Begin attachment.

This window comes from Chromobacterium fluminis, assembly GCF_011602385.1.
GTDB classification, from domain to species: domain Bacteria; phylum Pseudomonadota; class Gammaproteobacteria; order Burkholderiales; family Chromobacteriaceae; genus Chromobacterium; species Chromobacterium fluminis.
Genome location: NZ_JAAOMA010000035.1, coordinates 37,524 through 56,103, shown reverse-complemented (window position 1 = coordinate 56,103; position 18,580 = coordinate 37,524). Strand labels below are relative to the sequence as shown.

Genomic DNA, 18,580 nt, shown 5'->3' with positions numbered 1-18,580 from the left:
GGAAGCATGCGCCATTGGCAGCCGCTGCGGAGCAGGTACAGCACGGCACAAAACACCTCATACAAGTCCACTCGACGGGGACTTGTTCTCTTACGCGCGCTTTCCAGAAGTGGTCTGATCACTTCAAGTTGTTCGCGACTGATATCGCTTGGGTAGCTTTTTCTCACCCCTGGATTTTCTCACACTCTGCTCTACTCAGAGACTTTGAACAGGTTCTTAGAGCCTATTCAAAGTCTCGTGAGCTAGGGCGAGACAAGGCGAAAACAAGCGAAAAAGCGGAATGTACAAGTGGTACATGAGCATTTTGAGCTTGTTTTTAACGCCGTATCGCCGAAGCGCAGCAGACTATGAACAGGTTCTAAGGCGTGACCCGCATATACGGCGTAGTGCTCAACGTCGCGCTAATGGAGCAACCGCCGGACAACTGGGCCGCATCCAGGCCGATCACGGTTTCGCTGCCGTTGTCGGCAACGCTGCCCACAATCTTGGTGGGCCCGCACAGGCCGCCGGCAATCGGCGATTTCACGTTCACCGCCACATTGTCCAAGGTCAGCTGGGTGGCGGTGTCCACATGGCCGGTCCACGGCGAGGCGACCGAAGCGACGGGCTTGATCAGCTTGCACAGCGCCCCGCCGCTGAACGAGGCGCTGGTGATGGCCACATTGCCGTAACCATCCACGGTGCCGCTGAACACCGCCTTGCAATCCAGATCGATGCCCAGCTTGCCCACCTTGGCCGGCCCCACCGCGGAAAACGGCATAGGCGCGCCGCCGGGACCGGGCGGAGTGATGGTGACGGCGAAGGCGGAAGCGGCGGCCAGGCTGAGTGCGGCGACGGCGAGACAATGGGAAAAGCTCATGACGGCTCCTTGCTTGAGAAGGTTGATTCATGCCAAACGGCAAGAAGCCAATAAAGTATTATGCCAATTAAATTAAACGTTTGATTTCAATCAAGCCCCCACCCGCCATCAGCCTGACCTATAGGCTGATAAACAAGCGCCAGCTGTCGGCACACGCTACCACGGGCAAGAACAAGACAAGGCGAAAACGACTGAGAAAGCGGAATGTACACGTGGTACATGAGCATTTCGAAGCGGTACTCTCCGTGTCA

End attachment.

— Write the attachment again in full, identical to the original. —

This window comes from Chromobacterium fluminis, assembly GCF_011602385.1.
GTDB classification, from domain to species: domain Bacteria; phylum Pseudomonadota; class Gammaproteobacteria; order Burkholderiales; family Chromobacteriaceae; genus Chromobacterium; species Chromobacterium fluminis.
Genome location: NZ_JAAOMA010000035.1, coordinates 37,524 through 56,103, shown reverse-complemented (window position 1 = coordinate 56,103; position 18,580 = coordinate 37,524). Strand labels below are relative to the sequence as shown.

Genomic DNA, 18,580 nt, shown 5'->3' with positions numbered 1-18,580 from the left:
GGAAGCATGCGCCATTGGCAGCCGCTGCGGAGCAGGTACAGCACGGCACAAAACACCTCATACAAGTCCACTCGACGGGGACTTGTTCTCTTACGCGCGCTTTCCAGAAGTGGTCTGATCACTTCAAGTTGTTCGCGACTGATATCGCTTGGGTAGCTTTTTCTCACCCCTGGATTTTCTCACACTCTGCTCTACTCAGAGACTTTGAACAGGTTCTTAGAGCCTATTCAAAGTCTCGTGAGCTAGGGCGAGACAAGGCGAAAACAAGCGAAAAAGCGGAATGTACAAGTGGTACATGAGCATTTTGAGCTTGTTTTTAACGCCGTATCGCCGAAGCGCAGCAGACTATGAACAGGTTCTAAGGCGTGACCCGCATATACGGCGTAGTGCTCAACGTCGCGCTAATGGAGCAACCGCCGGACAACTGGGCCGCATCCAGGCCGATCACGGTTTCGCTGCCGTTGTCGGCAACGCTGCCCACAATCTTGGTGGGCCCGCACAGGCCGCCGGCAATCGGCGATTTCACGTTCACCGCCACATTGTCCAAGGTCAGCTGGGTGGCGGTGTCCACATGGCCGGTCCACGGCGAGGCGACCGAAGCGACGGGCTTGATCAGCTTGCACAGCGCCCCGCCGCTGAACGAGGCGCTGGTGATGGCCACATTGCCGTAACCATCCACGGTGCCGCTGAACACCGCCTTGCAATCCAGATCGATGCCCAGCTTGCCCACCTTGGCCGGCCCCACCGCGGAAAACGGCATAGGCGCGCCGCCGGGACCGGGCGGAGTGATGGTGACGGCGAAGGCGGAAGCGGCGGCCAGGCTGAGTGCGGCGACGGCGAGACAATGGGAAAAGCTCATGACGGCTCCTTGCTTGAGAAGGTTGATTCATGCCAAACGGCAAGAAGCCAATAAAGTATTATGCCAATTAAATTAAACGTTTGATTTCAATCAAGCCCCCACCCGCCATCAGCCTGACCTATAGGCTGATAAACAAGCGCCAGCTGTCGGCACACGCTACCACGGGCAAGAACAAGACAAGGCGAAAACGACTGAGAAAGCGGAATGTACACGTGGTACATGAGCATTTCGAAGCGGTACTCTCCGTGTCA